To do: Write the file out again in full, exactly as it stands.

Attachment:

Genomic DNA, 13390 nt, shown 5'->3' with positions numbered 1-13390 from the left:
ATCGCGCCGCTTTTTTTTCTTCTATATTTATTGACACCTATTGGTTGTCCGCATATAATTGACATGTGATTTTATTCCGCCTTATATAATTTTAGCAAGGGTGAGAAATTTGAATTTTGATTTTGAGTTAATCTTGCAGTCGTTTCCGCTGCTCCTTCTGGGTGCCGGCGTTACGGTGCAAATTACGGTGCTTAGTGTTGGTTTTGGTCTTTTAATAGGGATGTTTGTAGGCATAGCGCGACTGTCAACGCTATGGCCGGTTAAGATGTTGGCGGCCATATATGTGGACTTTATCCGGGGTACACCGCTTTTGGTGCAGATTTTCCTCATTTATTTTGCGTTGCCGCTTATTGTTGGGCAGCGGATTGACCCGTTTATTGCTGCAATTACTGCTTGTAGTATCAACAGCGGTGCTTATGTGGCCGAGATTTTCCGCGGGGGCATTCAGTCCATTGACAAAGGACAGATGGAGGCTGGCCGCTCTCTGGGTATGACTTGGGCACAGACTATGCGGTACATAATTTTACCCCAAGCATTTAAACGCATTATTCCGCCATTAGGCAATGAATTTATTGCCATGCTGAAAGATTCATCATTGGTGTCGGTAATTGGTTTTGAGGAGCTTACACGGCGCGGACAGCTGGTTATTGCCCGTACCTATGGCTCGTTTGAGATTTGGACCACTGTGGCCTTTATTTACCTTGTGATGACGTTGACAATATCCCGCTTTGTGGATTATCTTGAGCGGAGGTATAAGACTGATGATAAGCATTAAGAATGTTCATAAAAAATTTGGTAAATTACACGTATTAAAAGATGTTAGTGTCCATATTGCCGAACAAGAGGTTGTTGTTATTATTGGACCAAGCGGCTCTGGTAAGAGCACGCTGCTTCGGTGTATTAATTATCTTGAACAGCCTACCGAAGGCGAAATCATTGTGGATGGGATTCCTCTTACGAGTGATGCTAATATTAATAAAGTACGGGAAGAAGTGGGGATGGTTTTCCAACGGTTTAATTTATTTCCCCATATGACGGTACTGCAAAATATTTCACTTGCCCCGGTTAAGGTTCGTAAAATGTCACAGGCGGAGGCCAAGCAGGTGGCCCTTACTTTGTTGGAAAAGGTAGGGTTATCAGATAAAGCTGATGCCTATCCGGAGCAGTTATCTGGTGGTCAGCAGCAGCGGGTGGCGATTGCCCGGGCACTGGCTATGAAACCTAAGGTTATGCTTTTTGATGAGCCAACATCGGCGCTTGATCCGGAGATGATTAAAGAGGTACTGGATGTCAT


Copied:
Genomic DNA, 13390 nt, shown 5'->3' with positions numbered 1-13390 from the left:
ATCGCGCCGCTTTTTTTTCTTCTATATTTATTGACACCTATTGGTTGTCCGCATATAATTGACATGTGATTTTATTCCGCCTTATATAATTTTAGCAAGGGTGAGAAATTTGAATTTTGATTTTGAGTTAATCTTGCAGTCGTTTCCGCTGCTCCTTCTGGGTGCCGGCGTTACGGTGCAAATTACGGTGCTTAGTGTTGGTTTTGGTCTTTTAATAGGGATGTTTGTAGGCATAGCGCGACTGTCAACGCTATGGCCGGTTAAGATGTTGGCGGCCATATATGTGGACTTTATCCGGGGTACACCGCTTTTGGTGCAGATTTTCCTCATTTATTTTGCGTTGCCGCTTATTGTTGGGCAGCGGATTGACCCGTTTATTGCTGCAATTACTGCTTGTAGTATCAACAGCGGTGCTTATGTGGCCGAGATTTTCCGCGGGGGCATTCAGTCCATTGACAAAGGACAGATGGAGGCTGGCCGCTCTCTGGGTATGACTTGGGCACAGACTATGCGGTACATAATTTTACCCCAAGCATTTAAACGCATTATTCCGCCATTAGGCAATGAATTTATTGCCATGCTGAAAGATTCATCATTGGTGTCGGTAATTGGTTTTGAGGAGCTTACACGGCGCGGACAGCTGGTTATTGCCCGTACCTATGGCTCGTTTGAGATTTGGACCACTGTGGCCTTTATTTACCTTGTGATGACGTTGACAATATCCCGCTTTGTGGATTATCTTGAGCGGAGGTATAAGACTGATGATAAGCATTAAGAATGTTCATAAAAAATTTGGTAAATTACACGTATTAAAAGATGTTAGTGTCCATATTGCCGAACAAGAGGTTGTTGTTATTATTGGACCAAGCGGCTCTGGTAAGAGCACGCTGCTTCGGTGTATTAATTATCTTGAACAGCCTACCGAAGGCGAAATCATTGTGGATGGGATTCCTCTTACGAGTGATGCTAATATTAATAAAGTACGGGAAGAAGTGGGGATGGTTTTCCAACGGTTTAATTTATTTCCCCATATGACGGTACTGCAAAATATTTCACTTGCCCCGGTTAAGGTTCGTAAAATGTCACAGGCGGAGGCCAAGCAGGTGGCCCTTACTTTGTTGGAAAAGGTAGGGTTATCAGATAAAGCTGATGCCTATCCGGAGCAGTTATCTGGTGGTCAGCAGCAGCGGGTGGCGATTGCCCGGGCACTGGCTATGAAACCTAAGGTTATGCTTTTTGATGAGCCAACATCGGCGCTTGATCCGGAGATGATTAAAGAGGTACTGGATGTCAT